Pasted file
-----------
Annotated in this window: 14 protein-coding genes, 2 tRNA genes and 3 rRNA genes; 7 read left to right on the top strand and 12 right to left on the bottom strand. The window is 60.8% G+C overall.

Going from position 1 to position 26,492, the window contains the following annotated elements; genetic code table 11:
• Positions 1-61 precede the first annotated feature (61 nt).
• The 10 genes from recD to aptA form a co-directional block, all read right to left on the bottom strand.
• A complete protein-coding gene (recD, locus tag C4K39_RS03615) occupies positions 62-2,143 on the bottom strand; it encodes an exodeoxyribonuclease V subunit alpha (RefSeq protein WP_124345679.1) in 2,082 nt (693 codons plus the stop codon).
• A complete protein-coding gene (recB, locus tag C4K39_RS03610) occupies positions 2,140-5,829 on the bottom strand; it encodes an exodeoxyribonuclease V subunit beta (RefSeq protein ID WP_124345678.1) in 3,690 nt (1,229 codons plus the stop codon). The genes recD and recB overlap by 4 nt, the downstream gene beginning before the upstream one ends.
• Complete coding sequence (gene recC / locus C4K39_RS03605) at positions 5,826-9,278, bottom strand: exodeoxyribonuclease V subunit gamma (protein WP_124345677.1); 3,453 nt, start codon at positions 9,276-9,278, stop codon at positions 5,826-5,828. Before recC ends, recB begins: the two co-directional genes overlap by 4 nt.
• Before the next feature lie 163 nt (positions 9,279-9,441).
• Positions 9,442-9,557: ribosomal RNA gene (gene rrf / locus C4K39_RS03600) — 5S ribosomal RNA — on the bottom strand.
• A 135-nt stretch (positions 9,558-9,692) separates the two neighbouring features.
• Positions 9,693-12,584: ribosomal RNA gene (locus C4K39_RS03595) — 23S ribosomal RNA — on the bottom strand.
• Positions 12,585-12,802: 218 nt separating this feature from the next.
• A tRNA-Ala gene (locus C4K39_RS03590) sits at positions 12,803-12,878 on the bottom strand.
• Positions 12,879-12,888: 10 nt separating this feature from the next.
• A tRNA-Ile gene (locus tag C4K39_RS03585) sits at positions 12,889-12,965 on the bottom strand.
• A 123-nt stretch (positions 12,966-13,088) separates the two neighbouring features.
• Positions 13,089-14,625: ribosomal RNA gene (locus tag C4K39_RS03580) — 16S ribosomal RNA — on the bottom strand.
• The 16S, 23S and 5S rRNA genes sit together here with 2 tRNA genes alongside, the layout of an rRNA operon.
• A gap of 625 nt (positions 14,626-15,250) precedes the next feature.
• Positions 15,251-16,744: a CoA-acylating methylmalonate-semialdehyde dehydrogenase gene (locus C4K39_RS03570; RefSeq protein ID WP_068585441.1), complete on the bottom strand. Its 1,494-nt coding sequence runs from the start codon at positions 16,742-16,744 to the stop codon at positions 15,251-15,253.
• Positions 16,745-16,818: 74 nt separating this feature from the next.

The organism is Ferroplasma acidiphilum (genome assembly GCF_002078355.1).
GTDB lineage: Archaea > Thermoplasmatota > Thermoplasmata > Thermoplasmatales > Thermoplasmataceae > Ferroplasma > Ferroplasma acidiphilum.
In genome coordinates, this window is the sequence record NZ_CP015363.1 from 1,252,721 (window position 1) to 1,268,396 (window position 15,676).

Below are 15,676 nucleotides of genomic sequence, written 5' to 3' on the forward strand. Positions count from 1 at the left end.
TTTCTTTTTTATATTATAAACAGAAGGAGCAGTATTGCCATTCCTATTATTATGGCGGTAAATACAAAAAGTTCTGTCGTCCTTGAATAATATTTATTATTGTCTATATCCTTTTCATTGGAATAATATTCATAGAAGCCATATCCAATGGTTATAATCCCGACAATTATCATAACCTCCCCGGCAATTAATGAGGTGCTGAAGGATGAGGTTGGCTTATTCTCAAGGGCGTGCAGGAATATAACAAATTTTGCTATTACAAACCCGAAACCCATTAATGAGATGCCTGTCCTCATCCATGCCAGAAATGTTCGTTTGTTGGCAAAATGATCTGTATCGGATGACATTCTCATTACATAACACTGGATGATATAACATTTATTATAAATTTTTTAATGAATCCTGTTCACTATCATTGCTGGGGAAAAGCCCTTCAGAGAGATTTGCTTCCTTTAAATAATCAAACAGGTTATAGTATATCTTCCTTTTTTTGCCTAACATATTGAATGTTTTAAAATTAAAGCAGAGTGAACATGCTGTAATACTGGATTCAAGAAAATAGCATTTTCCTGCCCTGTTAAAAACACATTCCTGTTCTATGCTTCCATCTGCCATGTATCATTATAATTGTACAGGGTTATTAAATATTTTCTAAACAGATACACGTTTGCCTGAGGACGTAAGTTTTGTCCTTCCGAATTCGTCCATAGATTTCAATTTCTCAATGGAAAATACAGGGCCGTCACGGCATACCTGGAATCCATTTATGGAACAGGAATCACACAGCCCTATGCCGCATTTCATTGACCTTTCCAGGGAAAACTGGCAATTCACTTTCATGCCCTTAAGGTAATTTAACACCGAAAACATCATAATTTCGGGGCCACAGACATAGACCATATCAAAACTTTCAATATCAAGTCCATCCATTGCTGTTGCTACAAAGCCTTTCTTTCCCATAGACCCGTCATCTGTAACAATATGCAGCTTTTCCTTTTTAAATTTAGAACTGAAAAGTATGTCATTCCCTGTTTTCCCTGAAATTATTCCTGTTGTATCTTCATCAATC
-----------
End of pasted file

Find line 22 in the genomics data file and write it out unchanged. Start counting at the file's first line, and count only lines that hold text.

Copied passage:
The organism is Ferroplasma acidiphilum (genome assembly GCF_002078355.1).